Trey Woosley attended Frontier Community College for two seasons, but had to red-shirt his freshman season after needing to get Tommy John Surgery.
He returned for his sophomore season with just a few Division II and NAIA offers, but he knew he wanted more. Knowing he still hadn’t gotten that Division I offer, Woosley joined the Mustangs with a lot of extra weight on his shoulders.
“It was very stressful, very, very stressful. It felt like at the plate that I had to go 4-for-4 ever day,” he said. “I want to prove to people back home and to myself and everybody that told me that, ‘you weren’t good enough to go D-I,’ that this is what I want to do.”
Woosley admitted that he was pressing at the plate with that added pressure. But then finally Murray State called with an offer. It took 10 minutes for Woosely to accept. His teammates were excited to hear the news, and Woosley was relieved.
“They knew how stressed I was and how I was upset that I hadn’t gotten the looks that I wanted to get, so as soon as that happened every single one of them were just extremely happy for me,” he said. “It felt like the weight of the world was just gone.”
Woosley is tied for the team lead with six home runs this season, and tied for second on the team with 19 RBIs and tied for third with four doubles. It was an up-and-down start to the summer, and Woosley said that it took him about a month to get comfortable with Coastal Plain League pitching.
He said that at Frontier Community College, a program that was brand new when Woosley joined, the average velocity of opposing pitchers was below 90 miles-per-hour, with a rare exception here and there. Now in the CPL, Woosley said the pitching is consistently much tougher than where he came from.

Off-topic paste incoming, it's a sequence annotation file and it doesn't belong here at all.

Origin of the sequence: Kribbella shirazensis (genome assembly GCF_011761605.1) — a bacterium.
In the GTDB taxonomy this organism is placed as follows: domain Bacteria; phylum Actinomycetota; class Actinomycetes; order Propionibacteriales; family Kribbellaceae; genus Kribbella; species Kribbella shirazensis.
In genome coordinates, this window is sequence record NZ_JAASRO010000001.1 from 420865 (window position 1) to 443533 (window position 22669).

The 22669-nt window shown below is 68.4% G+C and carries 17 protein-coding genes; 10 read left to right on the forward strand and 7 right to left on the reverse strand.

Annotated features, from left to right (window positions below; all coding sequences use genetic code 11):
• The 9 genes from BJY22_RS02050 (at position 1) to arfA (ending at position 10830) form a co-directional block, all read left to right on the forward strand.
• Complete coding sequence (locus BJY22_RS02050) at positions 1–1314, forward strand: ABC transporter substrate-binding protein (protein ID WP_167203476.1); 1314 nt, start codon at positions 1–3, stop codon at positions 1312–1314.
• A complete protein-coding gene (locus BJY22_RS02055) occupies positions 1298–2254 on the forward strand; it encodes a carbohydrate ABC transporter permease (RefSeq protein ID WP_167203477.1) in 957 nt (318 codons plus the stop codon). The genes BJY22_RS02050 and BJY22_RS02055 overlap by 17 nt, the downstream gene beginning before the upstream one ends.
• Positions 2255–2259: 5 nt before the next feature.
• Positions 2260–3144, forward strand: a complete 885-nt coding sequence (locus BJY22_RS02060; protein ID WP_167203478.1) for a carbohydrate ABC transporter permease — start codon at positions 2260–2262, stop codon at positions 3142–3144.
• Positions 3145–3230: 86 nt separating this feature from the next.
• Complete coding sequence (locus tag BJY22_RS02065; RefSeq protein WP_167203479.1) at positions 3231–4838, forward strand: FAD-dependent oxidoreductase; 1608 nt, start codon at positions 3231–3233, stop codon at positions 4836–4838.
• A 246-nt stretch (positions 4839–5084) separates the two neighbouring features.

“We come out here and you start facing guys from UNC and Clemson and all these big, top schools and they’re running it in there consistent low (90s) to mid (90s),” he said. “It took, I’d say, most of the first half honestly to get used to what I needed to do.”
During the college season, Woosley wasn’t sure where he’d be playing this summer. Mustangs Head Coach Kregg Snook knew one of the coaches that played against Frontier Community College and eventually Snook reached out to Frontier and offered Woosley a spot on the team.
“I said no question. No matter what team it is, tell them yes,” Woosley recalled telling his head coach at Frontier when he told him the news.
Woosley came in as the only player from a junior college for the Mustangs. That was just another piece of motivation for Woosley when he came to Martinsville. He didn’t set his sights solely on baseball until his sophomore year in high school, and by graduation he was only 5-foot-11-inches and 180 pounds. Now Woosley stands 6-1 and 220 pounds. He came to Martinsville with confidence that he could be that Division I prospect.
“I got overlooked a lot,” Woosley said. “I knew we had quite a few D-I guys and even the D-II guys that we have, they’re from the top-notch D-II (programs) in the country... I don’t want these guys looking down on me.”
There’s still season left here in Martinsville, but now that he’s got his Division I opportunity at Murray State, Woosley isn’t done proving to people what he’s got to offer as a player.
“I want to prove to (Murray State) that I can take (the starting first baseman’s) job,” he said. “I just want to prove to them that, ‘hey, I can be your guy. I want to be your dude that’s going to lead this team to an NCAA Regional.”
And even with all of his personal motivation, he’s got a support group that doesn’t let that motivation slip, for which Woosley is forever grateful.
It’s not just his family, or his coaches, but his best friend might be the biggest supporter of all.
“I have a good group of friends back home. I actually have one that drove all the way down here... I call him Coach Bishop — his name is Trevor Bishop — because he’s the one that will chew my butt out more than anyone else will,” Woosley said.
Even after a three-homer game against High Point-Thomasville earlier this summer, Bishop had to criticize.
“He was like, ‘you could’ve hit four,’” Woosley laughed. “He’s a big motivator because he’s been my best friend since we were eight years old.”
And now Bishop has Woosley eyeing bigger goals. Ohio Valley Conference awards, but more importantly — getting his name called at the Major League Baseball Draft.
“Honestly, that’s the biggest goal that I’ve had since I was a kid,” Woosley said.
Chris Doherty is a Sports Reporter for the Martinsville Bulletin. Contact him 276-638-8801 ext. 215. Follow on Twitter @BulletinSport